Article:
For low-lying coastal cities, the global trend of rising sea levels is not something to be taken lightly.
By 2050, Virginia may experience about 24 inches of sea level rise. In North Carolina, the state’s Coastal Resources Commission issued a report advising coastal communities to plan for up to 39 inches of sea level rise by 2100. The state of Florida has created an adaptation plan specifically in preparation of coastal flooding and sea level rise.
And those are just three examples located on the East Coast.
According to Virginia Institute of Marine Science researcher Molly Mitchell, the rate of sea level rise in Virginia is somewhere between 5 and 6 millimeters per year, which is almost twice the global rate.
“The 2 feet of rise in very flat areas by 2050 will mean that the tide will come in further each day. When you have houses built close to the water in low elevation areas, they’re going to get water underneath them more frequently. That leads to small inconveniences, like stopped traffic or small basement floods,” Mitchell said. “But the capacity of the city’s storm management system is where real issues lie. If storm surges come in and the system isn’t built to handle it, areas that used to never be impacted by surges are now in the middle of it.”
Additionally, Mitchell cited the economic impact sea level rise will have on coastal cities since waterfront businesses generate a large portion of revenue.
“Look at all of the industry tied to waterfront here,” she said. “All of that industry is also impacted. The private impact is what this does to people’s homes and belongings. The public impact is what this does to the economy.”
Lawmakers in Virginia are not blind to the potential impact sea level rise will have on its cities. According to a study released by the Natural Resources Defense Council, Virginia is listed as one of the 29 states that were “largely unprepared and lagging behind” on planning for climate change at the state level, and that’s where organizations like the Virginia Institute of Marine Science come into the picture.
VIMS has an advisory role in the state of Virginia and was approached as long ago as 2012 regarding concerns about sea level rise. Between work with localities to learn about their solutions and a cooperative partnership between VIMS, Old Dominion University and the College of William and Mary, significant work has been done to combat the state’s poor standing in preparedness.
“We’re trying to monitor and project future sea levels based on today’s changes,” Mitchell said. “We at VIMS put together a projection of current flood areas and what areas are projected to flood in the future. Then, the law and policy schools at the colleges look at the legal responsibilities of the localities versus the private homeowner.”
Hot button issues include evacuating residents and how to alter policy for storm surge protection.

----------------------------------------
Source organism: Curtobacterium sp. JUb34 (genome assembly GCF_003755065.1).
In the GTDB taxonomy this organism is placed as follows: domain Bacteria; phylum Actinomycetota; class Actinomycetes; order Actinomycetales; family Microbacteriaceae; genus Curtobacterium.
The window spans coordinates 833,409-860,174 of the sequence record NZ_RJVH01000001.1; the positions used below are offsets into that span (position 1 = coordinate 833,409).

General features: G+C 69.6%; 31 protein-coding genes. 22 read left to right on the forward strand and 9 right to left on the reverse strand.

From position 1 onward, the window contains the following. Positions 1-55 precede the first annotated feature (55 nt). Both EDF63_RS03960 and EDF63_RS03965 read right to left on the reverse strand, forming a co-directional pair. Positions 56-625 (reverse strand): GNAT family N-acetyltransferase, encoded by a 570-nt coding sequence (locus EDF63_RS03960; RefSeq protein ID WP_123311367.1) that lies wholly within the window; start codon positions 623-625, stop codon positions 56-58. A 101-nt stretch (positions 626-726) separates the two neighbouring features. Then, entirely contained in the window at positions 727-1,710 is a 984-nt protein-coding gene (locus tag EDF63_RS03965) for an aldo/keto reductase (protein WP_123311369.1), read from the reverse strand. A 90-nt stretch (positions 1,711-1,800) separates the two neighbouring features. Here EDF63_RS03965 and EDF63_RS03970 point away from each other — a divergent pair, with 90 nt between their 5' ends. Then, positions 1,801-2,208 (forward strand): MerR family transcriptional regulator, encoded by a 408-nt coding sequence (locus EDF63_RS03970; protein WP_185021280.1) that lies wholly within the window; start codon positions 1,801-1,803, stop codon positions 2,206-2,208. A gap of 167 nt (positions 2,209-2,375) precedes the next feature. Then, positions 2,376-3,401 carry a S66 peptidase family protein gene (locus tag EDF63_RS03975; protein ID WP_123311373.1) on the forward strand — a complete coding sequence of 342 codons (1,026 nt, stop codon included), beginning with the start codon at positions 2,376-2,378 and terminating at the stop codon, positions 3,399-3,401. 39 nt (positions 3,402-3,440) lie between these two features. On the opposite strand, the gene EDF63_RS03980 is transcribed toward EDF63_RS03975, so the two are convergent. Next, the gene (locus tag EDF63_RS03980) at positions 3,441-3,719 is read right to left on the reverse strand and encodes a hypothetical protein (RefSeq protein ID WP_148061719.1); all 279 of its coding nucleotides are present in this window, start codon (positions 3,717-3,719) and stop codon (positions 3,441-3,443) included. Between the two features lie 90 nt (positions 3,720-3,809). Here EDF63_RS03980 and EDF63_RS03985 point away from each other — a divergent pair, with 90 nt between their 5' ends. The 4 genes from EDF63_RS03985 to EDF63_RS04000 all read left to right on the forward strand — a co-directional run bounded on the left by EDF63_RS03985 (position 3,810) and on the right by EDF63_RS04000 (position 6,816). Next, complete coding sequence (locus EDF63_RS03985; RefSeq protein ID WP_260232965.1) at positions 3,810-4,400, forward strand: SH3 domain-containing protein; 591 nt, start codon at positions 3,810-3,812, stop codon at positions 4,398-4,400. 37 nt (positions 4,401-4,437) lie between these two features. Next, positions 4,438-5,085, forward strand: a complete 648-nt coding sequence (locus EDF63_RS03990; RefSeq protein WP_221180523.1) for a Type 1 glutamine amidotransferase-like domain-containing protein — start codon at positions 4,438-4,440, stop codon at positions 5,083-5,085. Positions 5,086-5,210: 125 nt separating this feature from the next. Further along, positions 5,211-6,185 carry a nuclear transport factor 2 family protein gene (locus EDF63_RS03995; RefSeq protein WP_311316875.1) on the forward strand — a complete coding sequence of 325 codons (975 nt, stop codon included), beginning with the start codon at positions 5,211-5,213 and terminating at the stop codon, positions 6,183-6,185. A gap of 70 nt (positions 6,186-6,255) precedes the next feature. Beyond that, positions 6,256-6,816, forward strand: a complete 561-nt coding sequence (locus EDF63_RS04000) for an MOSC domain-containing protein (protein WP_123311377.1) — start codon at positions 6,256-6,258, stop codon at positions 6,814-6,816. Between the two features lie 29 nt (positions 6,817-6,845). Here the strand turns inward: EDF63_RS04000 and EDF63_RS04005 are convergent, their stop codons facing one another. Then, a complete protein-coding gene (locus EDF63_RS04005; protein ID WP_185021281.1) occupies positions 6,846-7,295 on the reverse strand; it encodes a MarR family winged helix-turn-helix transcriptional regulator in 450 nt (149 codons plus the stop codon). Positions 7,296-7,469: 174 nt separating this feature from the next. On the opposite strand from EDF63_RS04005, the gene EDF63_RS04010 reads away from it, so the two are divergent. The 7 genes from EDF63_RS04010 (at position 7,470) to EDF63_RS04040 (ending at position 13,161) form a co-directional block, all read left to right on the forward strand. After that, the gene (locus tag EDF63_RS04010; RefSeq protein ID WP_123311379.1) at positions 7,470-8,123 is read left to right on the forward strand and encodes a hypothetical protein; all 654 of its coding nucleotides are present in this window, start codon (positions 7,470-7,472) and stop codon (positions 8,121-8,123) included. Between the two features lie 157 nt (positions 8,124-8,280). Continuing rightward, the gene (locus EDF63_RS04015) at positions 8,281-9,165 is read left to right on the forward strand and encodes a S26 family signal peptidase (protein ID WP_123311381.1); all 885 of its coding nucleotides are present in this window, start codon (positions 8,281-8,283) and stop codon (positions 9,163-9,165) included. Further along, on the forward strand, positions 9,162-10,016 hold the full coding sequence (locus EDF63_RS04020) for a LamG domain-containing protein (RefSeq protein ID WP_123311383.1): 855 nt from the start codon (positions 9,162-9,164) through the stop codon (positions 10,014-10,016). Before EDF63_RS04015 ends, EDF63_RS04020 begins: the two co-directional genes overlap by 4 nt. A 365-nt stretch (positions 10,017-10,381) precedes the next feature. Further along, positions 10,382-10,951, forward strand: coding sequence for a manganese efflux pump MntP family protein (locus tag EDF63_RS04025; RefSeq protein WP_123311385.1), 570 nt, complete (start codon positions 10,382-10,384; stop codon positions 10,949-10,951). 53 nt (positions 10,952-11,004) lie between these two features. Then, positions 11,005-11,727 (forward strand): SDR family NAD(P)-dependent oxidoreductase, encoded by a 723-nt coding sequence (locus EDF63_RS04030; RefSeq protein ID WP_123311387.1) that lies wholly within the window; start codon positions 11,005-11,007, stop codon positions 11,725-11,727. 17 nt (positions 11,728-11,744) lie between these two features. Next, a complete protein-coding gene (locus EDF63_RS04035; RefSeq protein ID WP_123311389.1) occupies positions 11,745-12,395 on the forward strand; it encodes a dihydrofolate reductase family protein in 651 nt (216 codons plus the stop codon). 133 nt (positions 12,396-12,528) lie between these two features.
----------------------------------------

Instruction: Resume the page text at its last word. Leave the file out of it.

States battling rising sea levels share a common thread: Planning is key, and the plans tend to align similarly.
The Adaptation Planning Committee within the Department of Economic Opportunity in Florida has an extensive webpage dedicated to planning for coastal flooding and sea level rise. The goal, according to the site, is to “become more resilient to the impacts of rising seas over a period of time,” and it shares strategies outlining protection, accommodation, strategic relocation, avoidance and procedures.
Additionally, a page dedicated specifically to redevelopment strategies and plans is included, specifically designed to “eliminate inappropriate and unsafe development in the coastal area when opportunities arise.”
While all the planning in the world is a great start, nothing can get done without all the pieces falling perfectly into place, largely from a monetary standpoint.
“Adapting to sea level rise is difficult to do on a large scale,” Mitchell said. “The cost of putting up levies in a locality is prohibitive. For homeowners, the cost of raising a house is prohibitive. There unfortunately aren’t a lot of adaptations to those longterm solutions.”
The other struggle, Mitchell said, lies in deciding who is ultimately responsible for sea level rise preparedness: individuals or the local government.
“Do you protect an area the best you can systematically, or do you leave it to each individual property owner to pay for those efforts and adapt individually, knowing some won’t be able to afford to,” Mitchell said.
The answer, she suggested, lies in the collaboration between citizens, local governments and sea level rise experts.
“This issue needs to be looked at on all levels — individual property owners making decisions for themselves, localities making decisions for the localities, and localities and states collaborating to deal with water passages that lie between county lines,” Mitchell said.
But for now, fear not, coastal city residents. “The good news,” Mitchell said, “is we have a decent idea of where the sea level rises are heading, which gives us plenty of time to deal with these problems.”